Thursday, April 30, 2009


Today's papers announced that the government, on behalf of pig farmers everywhere, is lobbying to get the medical community and the media to find a new name for swine flu, worried that people will stop eating pork in the midst of this emerging pandemic. Forget for a moment that the same papers and doctors have made it clear that you can't get the virus from eating anything — this isn't a disease like trichinosis — but only from another person (or possibly an animal) already infected with this particular strain of the flu.

I understand the concern, but they're a bit late, since the pig is already out of the poke, and 'swine flu' is already part of our vernacular. This flu is genuinely scary, but what we're talking about is really a question of semantics.

People don't eat swine anyway, they eat pork. Or ham. Farmers raise pigs and herd swine so we can eat bacon. The meaning of the terms might be variations on a theme, but the power of the words and the net impression they leave are entirely different.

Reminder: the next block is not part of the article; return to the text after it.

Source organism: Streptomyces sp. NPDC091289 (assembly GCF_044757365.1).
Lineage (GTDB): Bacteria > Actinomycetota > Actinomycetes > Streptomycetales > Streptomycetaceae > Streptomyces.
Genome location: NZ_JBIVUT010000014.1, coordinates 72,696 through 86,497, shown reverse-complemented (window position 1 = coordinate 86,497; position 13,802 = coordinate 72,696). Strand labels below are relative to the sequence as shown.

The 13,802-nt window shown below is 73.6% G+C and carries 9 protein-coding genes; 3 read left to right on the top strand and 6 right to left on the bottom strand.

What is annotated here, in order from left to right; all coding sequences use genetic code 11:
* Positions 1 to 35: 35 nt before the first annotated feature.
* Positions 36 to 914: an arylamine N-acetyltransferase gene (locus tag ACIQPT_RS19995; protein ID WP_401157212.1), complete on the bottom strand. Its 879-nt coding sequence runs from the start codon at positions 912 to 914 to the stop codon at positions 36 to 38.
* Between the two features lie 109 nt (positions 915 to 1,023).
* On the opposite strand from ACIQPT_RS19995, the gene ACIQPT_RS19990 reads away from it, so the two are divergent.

As a writer I'm fascinated by words but also acutely aware of their power, and lately I've noticed an acceleration toward something predicted by George Orwell, practiced for years by the government, and perfected by corporations everywhere. In the novel 1984, Newspeak was double-talk, carefully chosen words which, when used in combination, meant nothing at all. Platitudes broadcast over the airwaves to create an illusion of stability. In a word, bullshit.

Homeland Security was a blanket term used to cover anything related to the post-9/11 world, but spending bills authorized under homeland security covered things like air conditioned garbage trucks for Newark, New Jersey; sanitation workers in the District of Columbia attending Dale Carnegie classes; and ferries to shuttle people to Martha's Vineyard. No kidding. Not exactly mission-critical initiatives in the war on terror.

But I can't call it the war on terror anymore, because now the government wants to refer to the wars in Iraq and Afghanistan as "overseas contingency operations." And apparently acts of terrorism are now "man-caused disasters."